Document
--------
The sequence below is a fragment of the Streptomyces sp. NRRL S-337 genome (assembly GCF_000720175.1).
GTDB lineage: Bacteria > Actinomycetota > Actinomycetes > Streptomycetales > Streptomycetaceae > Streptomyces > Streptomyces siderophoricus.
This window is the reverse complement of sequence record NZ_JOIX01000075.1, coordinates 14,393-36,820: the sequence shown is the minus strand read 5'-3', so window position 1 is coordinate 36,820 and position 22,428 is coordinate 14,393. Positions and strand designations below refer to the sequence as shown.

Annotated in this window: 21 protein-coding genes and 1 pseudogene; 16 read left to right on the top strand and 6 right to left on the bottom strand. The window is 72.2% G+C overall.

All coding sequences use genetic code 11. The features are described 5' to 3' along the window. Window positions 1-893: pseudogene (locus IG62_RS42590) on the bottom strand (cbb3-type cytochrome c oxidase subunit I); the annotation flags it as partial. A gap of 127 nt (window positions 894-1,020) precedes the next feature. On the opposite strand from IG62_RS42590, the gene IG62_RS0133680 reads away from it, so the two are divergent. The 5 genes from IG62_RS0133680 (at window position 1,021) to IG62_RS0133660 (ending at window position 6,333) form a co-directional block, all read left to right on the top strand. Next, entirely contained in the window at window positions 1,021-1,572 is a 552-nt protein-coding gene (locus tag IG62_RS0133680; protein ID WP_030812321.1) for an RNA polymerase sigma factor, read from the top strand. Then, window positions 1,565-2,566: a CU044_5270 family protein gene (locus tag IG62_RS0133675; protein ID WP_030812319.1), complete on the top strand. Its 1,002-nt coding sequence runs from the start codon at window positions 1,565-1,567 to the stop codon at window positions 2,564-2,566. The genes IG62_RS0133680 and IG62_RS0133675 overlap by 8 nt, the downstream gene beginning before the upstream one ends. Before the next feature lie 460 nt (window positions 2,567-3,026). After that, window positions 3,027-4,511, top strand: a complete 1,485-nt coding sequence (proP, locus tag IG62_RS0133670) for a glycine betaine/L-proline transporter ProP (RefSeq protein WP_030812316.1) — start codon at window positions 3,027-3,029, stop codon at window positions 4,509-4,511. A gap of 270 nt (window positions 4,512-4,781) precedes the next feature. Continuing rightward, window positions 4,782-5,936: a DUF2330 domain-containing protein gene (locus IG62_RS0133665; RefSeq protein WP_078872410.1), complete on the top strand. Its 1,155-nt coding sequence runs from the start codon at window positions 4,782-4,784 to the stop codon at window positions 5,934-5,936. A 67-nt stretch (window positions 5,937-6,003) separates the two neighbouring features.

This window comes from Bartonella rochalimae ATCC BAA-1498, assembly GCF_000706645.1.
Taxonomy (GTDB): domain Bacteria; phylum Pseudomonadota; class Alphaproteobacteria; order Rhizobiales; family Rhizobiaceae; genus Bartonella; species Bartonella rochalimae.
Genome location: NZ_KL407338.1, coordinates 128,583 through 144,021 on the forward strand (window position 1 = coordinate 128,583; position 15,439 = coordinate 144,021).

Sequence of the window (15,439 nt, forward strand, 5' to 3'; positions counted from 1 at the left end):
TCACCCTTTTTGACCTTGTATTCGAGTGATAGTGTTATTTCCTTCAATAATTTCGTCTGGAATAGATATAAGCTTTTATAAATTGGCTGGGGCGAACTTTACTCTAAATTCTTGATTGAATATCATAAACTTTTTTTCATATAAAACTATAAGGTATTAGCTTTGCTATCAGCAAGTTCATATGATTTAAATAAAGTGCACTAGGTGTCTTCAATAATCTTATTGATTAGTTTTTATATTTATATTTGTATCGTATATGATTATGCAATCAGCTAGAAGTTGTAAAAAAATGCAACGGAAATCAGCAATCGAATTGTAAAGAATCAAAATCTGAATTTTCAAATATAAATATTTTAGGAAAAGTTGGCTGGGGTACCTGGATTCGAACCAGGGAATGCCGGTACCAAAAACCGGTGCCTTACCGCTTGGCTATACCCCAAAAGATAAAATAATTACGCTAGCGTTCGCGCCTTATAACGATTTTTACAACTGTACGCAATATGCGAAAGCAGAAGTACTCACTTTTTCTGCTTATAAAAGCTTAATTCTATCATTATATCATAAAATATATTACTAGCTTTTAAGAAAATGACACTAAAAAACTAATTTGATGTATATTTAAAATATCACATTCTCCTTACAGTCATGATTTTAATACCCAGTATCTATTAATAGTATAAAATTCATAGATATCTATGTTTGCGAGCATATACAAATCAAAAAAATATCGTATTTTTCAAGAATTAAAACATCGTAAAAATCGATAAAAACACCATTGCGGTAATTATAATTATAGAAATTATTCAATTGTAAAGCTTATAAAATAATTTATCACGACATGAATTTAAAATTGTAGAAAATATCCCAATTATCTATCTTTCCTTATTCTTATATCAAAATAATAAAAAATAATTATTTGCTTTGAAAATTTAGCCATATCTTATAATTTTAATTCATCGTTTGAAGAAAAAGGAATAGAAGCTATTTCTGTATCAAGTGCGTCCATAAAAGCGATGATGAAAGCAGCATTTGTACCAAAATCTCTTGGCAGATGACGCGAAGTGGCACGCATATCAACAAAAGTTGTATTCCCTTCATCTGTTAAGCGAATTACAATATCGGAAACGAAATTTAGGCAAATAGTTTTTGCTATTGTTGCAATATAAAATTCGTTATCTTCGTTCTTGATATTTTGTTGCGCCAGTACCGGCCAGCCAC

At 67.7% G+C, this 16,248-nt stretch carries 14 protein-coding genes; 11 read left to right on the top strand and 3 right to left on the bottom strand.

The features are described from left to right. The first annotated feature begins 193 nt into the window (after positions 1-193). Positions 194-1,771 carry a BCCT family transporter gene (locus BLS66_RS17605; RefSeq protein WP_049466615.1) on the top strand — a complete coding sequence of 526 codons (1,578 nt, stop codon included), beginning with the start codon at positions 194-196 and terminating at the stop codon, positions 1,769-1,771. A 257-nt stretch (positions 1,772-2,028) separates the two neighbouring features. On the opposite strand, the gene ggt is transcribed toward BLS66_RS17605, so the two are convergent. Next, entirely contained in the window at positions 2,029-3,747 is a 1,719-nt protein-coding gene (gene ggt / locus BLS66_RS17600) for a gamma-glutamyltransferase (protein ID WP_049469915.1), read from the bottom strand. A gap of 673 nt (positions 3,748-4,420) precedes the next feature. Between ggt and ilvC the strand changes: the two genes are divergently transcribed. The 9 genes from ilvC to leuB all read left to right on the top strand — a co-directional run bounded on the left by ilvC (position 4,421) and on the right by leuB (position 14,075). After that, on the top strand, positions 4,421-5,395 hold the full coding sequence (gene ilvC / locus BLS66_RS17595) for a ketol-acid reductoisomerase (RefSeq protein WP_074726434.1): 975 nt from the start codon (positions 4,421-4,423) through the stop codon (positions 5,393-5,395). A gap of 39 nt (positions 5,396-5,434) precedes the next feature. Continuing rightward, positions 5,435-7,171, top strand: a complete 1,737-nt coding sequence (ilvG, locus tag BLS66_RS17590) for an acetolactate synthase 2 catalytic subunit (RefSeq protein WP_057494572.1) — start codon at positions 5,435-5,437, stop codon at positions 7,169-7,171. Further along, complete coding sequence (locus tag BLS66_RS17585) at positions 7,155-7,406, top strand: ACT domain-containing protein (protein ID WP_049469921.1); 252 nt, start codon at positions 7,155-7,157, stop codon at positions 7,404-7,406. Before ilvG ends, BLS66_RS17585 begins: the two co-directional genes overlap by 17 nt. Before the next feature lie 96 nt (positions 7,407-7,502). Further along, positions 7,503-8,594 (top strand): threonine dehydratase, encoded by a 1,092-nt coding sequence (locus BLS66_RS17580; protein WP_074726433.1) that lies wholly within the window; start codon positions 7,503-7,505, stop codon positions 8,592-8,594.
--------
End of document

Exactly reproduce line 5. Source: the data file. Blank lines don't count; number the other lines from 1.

All coding sequences use genetic code 11. The features are described 5' to 3' along the window. Window positions 1-893: pseudogene (locus IG62_RS42590) on the bottom strand (cbb3-type cytochrome c oxidase subunit I); the annotation flags it as partial. A gap of 127 nt (window positions 894-1,020) precedes the next feature. On the opposite strand from IG62_RS42590, the gene IG62_RS0133680 reads away from it, so the two are divergent. The 5 genes from IG62_RS0133680 (at window position 1,021) to IG62_RS0133660 (ending at window position 6,333) form a co-directional block, all read left to right on the top strand. Next, entirely contained in the window at window positions 1,021-1,572 is a 552-nt protein-coding gene (locus tag IG62_RS0133680; protein ID WP_030812321.1) for an RNA polymerase sigma factor, read from the top strand. Then, window positions 1,565-2,566: a CU044_5270 family protein gene (locus tag IG62_RS0133675; protein ID WP_030812319.1), complete on the top strand. Its 1,002-nt coding sequence runs from the start codon at window positions 1,565-1,567 to the stop codon at window positions 2,564-2,566. The genes IG62_RS0133680 and IG62_RS0133675 overlap by 8 nt, the downstream gene beginning before the upstream one ends. Before the next feature lie 460 nt (window positions 2,567-3,026). After that, window positions 3,027-4,511, top strand: a complete 1,485-nt coding sequence (proP, locus tag IG62_RS0133670) for a glycine betaine/L-proline transporter ProP (RefSeq protein WP_030812316.1) — start codon at window positions 3,027-3,029, stop codon at window positions 4,509-4,511. A gap of 270 nt (window positions 4,512-4,781) precedes the next feature. Continuing rightward, window positions 4,782-5,936: a DUF2330 domain-containing protein gene (locus IG62_RS0133665; RefSeq protein WP_078872410.1), complete on the top strand. Its 1,155-nt coding sequence runs from the start codon at window positions 4,782-4,784 to the stop codon at window positions 5,934-5,936. A 67-nt stretch (window positions 5,937-6,003) separates the two neighbouring features.